Most Californians would support a sentence of life without parole for those convicted of murder rather than the death penalty according to a new opinion poll released on September 1. If the life sentence was combined with a requirement that the inmate work to make restitution to the family of the victim, only 26% of Californians would still opt for the death penalty. The poll was conducted by Prof. Craig Haney of the University of California at Santa Cruz. He conducted a nearly identical poll in 1989 and found stronger support for the death penalty at that time. Only 66% of those polled support the death penalty in theory with no alternative sentences offered, compared to 79% in 1989. “What’s significant about the recent decline is that it occurred primarily among the strongest supporters of the death penalty,” said Prof. Haney, a leading scholar on capital punishment and author of the book Death by Design. The poll revealed much greater concern about the possibility of executing innocent people: 44% expressed concern this year, compared to only 23% in 1989. In addition, the number of respondents who believe the death penalty is a deterrent to murder dropped from 74% in 1989 to only 44% today.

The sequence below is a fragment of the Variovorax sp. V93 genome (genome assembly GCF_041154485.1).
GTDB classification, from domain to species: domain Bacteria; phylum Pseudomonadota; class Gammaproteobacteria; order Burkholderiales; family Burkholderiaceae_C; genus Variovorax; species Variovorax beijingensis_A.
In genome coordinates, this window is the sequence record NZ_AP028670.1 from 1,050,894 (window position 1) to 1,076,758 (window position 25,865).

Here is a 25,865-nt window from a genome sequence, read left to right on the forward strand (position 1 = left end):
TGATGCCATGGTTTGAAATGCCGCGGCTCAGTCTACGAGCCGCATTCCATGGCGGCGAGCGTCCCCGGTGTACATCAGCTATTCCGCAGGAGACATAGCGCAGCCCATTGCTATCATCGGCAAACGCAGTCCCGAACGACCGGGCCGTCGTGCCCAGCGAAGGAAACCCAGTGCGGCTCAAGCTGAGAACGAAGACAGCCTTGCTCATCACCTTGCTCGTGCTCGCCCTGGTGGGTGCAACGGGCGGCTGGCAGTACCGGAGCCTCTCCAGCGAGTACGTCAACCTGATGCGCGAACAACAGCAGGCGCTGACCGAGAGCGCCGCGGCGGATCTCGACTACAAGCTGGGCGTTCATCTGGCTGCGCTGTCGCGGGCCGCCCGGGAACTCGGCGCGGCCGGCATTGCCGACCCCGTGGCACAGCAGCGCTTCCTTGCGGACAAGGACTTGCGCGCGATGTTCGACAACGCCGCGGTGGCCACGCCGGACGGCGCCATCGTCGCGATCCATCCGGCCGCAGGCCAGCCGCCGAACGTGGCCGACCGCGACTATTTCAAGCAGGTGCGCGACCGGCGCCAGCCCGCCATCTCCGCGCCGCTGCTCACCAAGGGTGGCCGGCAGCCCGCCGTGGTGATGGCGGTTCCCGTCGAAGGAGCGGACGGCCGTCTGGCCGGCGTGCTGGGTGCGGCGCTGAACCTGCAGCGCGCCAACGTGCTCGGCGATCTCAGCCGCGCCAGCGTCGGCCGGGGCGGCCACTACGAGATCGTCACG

The survey also revealed that 64% of respondents oppose sentencing severely mentally ill individuals to death. The new survey queried 800 jury-eligible Californians in February and March of 2009. “There is a higher level of accurate understanding today that life in prison without the possibility of parole is the real alternative to the death penalty under California law,” said Haney, noting that no prisoner under that sentence has ever been paroled or pardoned in California.

(“New poll by UCSC professor reveals declining support for the death penalty,” Press Release, Univ. of Calif. Santa Cruz, September 1, 2009. Contact: Jennifer McNulty (831) 459-2495; [email protected]). See Public Opinion. California has the largest death row in the country, but has not carried out an execution for three and a half years.